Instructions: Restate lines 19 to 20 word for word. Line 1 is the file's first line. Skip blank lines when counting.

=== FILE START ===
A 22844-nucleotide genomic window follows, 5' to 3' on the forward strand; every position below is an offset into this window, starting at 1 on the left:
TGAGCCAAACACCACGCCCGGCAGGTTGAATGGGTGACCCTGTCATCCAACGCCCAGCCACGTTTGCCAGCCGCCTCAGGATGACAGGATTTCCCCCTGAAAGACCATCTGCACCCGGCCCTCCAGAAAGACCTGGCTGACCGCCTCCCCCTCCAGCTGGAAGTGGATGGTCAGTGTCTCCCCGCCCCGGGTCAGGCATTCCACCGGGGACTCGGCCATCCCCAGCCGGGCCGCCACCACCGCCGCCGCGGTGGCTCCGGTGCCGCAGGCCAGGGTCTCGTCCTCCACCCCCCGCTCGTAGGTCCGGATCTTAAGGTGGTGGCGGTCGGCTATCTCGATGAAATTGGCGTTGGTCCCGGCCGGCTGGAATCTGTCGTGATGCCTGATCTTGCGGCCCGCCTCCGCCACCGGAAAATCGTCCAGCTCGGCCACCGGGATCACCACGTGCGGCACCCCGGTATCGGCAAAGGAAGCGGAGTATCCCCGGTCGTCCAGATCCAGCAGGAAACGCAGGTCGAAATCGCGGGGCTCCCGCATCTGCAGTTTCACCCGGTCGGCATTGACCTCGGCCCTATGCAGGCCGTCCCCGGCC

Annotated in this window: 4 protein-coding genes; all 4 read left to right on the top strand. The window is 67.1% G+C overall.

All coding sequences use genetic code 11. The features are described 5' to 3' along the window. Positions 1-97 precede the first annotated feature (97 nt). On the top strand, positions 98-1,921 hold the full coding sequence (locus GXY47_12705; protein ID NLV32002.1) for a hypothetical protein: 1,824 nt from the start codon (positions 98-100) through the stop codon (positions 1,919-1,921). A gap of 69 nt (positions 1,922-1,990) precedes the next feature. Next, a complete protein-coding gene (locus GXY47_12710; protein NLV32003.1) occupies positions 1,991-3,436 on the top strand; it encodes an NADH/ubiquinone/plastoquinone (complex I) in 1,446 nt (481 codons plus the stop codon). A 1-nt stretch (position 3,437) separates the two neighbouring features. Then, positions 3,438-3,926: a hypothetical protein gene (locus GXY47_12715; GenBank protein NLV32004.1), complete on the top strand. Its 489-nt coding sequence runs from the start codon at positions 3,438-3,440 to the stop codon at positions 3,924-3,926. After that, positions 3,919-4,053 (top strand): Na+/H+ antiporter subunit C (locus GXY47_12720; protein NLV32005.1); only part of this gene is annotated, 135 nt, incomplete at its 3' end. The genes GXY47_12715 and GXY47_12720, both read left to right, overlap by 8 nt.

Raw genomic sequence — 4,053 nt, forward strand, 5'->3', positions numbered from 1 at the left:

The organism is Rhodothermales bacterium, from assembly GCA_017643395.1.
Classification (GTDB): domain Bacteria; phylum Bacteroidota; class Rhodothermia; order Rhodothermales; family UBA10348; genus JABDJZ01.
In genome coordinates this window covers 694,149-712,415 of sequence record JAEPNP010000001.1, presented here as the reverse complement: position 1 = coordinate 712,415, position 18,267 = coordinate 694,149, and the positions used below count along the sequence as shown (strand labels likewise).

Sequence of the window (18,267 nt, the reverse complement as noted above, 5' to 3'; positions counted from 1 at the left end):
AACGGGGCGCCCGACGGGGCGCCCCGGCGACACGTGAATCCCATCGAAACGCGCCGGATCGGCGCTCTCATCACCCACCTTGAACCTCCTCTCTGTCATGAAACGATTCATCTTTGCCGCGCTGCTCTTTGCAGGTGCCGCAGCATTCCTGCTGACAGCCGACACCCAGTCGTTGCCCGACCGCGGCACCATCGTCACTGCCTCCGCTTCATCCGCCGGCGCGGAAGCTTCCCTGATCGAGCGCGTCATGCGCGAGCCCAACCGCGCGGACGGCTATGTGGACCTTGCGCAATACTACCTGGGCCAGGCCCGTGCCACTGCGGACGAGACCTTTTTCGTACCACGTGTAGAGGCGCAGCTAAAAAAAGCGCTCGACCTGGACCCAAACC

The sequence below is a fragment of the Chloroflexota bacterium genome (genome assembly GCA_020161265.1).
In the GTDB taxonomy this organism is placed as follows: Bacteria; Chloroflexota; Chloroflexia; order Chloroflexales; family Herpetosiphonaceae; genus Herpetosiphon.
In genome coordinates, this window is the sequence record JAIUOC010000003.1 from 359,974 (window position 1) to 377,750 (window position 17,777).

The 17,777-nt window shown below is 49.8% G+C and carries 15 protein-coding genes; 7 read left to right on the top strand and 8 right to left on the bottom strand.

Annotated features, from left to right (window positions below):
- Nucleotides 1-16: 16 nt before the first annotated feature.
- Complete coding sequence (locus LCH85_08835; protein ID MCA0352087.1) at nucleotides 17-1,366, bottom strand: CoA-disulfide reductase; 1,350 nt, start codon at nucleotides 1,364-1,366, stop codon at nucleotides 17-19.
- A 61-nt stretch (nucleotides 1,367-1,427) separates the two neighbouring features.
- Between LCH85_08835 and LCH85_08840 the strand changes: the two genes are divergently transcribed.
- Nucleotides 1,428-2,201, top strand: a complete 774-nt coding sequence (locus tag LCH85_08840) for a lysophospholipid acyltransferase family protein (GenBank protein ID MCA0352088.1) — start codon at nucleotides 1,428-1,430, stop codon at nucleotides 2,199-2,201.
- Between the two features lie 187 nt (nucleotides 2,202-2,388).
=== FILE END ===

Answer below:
- Between LCH85_08835 and LCH85_08840 the strand changes: the two genes are divergently transcribed.
- Nucleotides 1,428-2,201, top strand: a complete 774-nt coding sequence (locus tag LCH85_08840) for a lysophospholipid acyltransferase family protein (GenBank protein ID MCA0352088.1) — start codon at nucleotides 1,428-1,430, stop codon at nucleotides 2,199-2,201.